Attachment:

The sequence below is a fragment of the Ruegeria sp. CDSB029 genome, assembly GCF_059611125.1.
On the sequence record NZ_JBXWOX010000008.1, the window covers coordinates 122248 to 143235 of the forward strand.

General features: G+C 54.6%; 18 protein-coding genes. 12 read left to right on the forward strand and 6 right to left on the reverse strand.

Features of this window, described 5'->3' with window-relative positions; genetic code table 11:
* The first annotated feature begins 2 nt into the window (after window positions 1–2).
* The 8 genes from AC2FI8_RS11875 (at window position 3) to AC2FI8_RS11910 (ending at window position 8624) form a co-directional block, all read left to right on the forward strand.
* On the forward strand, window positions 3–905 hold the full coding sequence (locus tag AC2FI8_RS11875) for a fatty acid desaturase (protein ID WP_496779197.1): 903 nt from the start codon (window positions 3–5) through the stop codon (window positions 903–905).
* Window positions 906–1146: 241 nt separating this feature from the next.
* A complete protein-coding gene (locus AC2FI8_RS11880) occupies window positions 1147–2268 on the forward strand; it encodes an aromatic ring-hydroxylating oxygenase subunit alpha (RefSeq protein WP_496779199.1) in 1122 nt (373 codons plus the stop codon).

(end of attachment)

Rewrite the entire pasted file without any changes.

The sequence below is a fragment of the Ruegeria sp. CDSB029 genome, assembly GCF_059611125.1.
On the sequence record NZ_JBXWOX010000008.1, the window covers coordinates 122248 to 143235 of the forward strand.

General features: G+C 54.6%; 18 protein-coding genes. 12 read left to right on the forward strand and 6 right to left on the reverse strand.

Features of this window, described 5'->3' with window-relative positions; genetic code table 11:
* The first annotated feature begins 2 nt into the window (after window positions 1–2).
* The 8 genes from AC2FI8_RS11875 (at window position 3) to AC2FI8_RS11910 (ending at window position 8624) form a co-directional block, all read left to right on the forward strand.
* On the forward strand, window positions 3–905 hold the full coding sequence (locus tag AC2FI8_RS11875) for a fatty acid desaturase (protein ID WP_496779197.1): 903 nt from the start codon (window positions 3–5) through the stop codon (window positions 903–905).
* Window positions 906–1146: 241 nt separating this feature from the next.
* A complete protein-coding gene (locus AC2FI8_RS11880) occupies window positions 1147–2268 on the forward strand; it encodes an aromatic ring-hydroxylating oxygenase subunit alpha (RefSeq protein WP_496779199.1) in 1122 nt (373 codons plus the stop codon).